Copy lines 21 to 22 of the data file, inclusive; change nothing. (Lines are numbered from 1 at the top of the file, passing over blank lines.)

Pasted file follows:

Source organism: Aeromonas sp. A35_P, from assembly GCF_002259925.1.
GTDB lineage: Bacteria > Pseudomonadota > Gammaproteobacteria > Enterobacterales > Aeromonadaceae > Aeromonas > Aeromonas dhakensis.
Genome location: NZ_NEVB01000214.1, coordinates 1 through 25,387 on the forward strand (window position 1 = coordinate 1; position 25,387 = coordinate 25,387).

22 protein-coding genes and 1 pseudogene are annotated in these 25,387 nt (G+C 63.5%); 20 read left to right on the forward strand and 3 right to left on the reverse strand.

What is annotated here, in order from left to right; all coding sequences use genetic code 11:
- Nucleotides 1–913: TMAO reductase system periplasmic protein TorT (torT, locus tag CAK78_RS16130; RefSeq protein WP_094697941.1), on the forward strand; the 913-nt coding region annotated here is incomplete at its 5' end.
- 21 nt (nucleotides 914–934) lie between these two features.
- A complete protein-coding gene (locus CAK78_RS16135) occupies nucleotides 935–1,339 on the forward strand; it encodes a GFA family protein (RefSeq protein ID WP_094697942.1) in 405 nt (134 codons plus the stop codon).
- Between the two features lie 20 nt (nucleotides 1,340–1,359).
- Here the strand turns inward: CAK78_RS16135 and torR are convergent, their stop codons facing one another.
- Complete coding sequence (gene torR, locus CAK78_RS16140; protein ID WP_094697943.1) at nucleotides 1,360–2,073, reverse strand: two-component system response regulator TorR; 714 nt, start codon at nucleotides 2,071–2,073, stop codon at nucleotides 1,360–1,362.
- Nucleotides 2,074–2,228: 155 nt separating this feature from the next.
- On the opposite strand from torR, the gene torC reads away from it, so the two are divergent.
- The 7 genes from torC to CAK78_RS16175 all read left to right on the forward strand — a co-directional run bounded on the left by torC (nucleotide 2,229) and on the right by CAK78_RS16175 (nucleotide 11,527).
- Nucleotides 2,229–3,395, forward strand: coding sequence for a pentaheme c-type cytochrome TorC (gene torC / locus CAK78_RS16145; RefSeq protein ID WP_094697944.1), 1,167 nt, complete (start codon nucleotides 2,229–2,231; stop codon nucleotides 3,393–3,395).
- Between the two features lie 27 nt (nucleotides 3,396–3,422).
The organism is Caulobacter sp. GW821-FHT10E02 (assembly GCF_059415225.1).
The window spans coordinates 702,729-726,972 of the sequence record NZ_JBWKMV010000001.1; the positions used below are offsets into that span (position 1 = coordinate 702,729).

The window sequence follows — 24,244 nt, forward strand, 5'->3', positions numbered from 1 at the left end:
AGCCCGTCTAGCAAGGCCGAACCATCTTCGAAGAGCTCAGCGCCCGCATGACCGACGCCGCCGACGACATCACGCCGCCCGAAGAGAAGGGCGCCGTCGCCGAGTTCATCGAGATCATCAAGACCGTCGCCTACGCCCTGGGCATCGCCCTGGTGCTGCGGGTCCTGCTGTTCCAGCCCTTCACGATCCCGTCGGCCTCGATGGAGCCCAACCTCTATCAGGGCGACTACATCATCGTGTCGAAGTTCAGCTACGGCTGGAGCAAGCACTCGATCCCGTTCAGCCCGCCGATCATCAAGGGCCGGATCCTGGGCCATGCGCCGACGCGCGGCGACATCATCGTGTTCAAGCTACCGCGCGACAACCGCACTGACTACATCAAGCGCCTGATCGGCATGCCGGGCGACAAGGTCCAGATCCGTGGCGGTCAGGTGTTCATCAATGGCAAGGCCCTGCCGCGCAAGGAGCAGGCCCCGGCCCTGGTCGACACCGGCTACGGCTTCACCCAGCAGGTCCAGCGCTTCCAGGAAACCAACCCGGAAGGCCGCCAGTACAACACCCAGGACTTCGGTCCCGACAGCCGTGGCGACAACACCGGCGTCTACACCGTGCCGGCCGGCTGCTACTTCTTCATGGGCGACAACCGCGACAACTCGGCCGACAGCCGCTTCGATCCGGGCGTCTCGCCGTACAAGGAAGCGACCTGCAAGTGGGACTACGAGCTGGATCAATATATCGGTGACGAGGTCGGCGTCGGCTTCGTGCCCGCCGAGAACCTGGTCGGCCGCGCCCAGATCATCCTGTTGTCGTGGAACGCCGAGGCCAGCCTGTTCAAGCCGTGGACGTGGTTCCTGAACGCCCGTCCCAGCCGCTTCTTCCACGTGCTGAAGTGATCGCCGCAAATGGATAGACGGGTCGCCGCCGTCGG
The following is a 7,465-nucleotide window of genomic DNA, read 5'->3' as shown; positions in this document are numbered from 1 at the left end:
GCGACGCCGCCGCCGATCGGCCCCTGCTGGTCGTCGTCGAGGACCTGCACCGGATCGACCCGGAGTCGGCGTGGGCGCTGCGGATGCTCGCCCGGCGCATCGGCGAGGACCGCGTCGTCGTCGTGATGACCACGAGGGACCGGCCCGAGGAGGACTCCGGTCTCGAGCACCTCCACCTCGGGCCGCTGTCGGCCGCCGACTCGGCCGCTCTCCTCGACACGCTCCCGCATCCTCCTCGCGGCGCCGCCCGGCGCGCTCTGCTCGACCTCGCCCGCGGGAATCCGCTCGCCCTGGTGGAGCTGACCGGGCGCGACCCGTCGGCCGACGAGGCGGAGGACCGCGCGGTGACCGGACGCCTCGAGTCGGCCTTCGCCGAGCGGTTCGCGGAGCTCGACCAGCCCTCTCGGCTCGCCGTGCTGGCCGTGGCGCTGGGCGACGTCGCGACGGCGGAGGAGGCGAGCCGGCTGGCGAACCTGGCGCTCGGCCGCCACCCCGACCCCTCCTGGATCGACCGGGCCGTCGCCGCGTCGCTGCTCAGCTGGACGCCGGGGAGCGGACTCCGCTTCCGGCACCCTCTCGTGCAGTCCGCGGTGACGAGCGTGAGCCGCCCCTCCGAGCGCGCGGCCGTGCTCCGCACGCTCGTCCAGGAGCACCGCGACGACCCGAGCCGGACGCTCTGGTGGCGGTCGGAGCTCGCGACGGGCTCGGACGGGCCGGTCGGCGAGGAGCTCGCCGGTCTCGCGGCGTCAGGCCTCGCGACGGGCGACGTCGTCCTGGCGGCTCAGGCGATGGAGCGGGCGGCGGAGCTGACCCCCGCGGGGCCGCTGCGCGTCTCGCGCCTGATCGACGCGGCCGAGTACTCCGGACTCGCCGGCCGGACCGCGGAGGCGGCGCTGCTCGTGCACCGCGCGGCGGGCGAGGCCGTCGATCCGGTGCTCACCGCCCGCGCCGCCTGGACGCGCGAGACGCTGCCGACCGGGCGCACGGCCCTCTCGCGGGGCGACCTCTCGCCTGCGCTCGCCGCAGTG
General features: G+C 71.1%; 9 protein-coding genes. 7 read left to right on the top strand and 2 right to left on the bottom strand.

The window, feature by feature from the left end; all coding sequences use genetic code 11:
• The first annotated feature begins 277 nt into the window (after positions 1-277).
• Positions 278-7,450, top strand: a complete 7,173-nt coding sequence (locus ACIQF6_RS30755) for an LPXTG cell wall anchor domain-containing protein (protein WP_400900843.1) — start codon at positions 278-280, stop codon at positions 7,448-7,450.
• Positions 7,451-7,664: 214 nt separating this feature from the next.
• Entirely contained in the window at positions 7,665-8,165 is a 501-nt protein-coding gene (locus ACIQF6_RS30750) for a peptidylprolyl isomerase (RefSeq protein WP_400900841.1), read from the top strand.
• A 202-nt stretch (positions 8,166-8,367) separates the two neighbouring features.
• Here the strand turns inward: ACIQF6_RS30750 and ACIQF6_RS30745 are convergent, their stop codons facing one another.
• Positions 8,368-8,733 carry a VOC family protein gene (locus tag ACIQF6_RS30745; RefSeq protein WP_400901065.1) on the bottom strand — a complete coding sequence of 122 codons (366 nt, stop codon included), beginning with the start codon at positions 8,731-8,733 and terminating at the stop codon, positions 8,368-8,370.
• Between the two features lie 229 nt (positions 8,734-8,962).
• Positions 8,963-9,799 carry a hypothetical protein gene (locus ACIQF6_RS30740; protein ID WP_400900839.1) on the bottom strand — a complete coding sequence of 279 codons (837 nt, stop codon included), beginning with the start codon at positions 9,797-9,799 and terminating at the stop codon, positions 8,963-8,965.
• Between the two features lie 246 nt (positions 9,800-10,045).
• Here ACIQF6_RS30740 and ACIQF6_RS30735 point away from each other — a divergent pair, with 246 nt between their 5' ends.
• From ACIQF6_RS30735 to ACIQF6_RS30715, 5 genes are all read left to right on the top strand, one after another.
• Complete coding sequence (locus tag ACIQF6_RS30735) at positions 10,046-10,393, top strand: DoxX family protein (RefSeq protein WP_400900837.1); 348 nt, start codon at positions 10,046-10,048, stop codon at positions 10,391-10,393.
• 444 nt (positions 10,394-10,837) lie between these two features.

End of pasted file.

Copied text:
The following is a 7,465-nucleotide window of genomic DNA, read 5'->3' as shown; positions in this document are numbered from 1 at the left end:
GCGACGCCGCCGCCGATCGGCCCCTGCTGGTCGTCGTCGAGGACCTGCACCGGATCGACCCGGAGTCGGCGTGGGCGCTGCGGATGCTCGCCCGGCGCATCGGCGAGGACCGCGTCGTCGTCGTGATGACCACGAGGGACCGGCCCGAGGAGGACTCCGGTCTCGAGCACCTCCACCTCGGGCCGCTGTCGGCCGCCGACTCGGCCGCTCTCCTCGACACGCTCCCGCATCCTCCTCGCGGCGCCGCCCGGCGCGCTCTGCTCGACCTCGCCCGCGGGAATCCGCTCGCCCTGGTGGAGCTGACCGGGCGCGACCCGTCGGCCGACGAGGCGGAGGACCGCGCGGTGACCGGACGCCTCGAGTCGGCCTTCGCCGAGCGGTTCGCGGAGCTCGACCAGCCCTCTCGGCTCGCCGTGCTGGCCGTGGCGCTGGGCGACGTCGCGACGGCGGAGGAGGCGAGCCGGCTGGCGAACCTGGCGCTCGGCCGCCACCCCGACCCCTCCTGGATCGACCGGGCCGTCGCCGCGTCGCTGCTCAGCTGGACGCCGGGGAGCGGACTCCGCTTCCGGCACCCTCTCGTGCAGTCCGCGGTGACGAGCGTGAGCCGCCCCTCCGAGCGCGCGGCCGTGCTCCGCACGCTCGTCCAGGAGCACCGCGACGACCCGAGCCGGACGCTCTGGTGGCGGTCGGAGCTCGCGACGGGCTCGGACGGGCCGGTCGGCGAGGAGCTCGCCGGTCTCGCGGCGTCAGGCCTCGCGACGGGCGACGTCGTCCTGGCGGCTCAGGCGATGGAGCGGGCGGCGGAGCTGACCCCCGCGGGGCCGCTGCGCGTCTCGCGCCTGATCGACGCGGCCGAGTACTCCGGACTCGCCGGCCGGACCGCGGAGGCGGCGCTGCTCGTGCACCGCGCGGCGGGCGAGGCCGTCGATCCGGTGCTCACCGCCCGCGCCGCCTGGACGCGCGAGACGCTGCCGACCGGGCGCACGGCCCTCTCGCGGGGCGACCTCTCGCCTGCGCTCGCCGCAGTG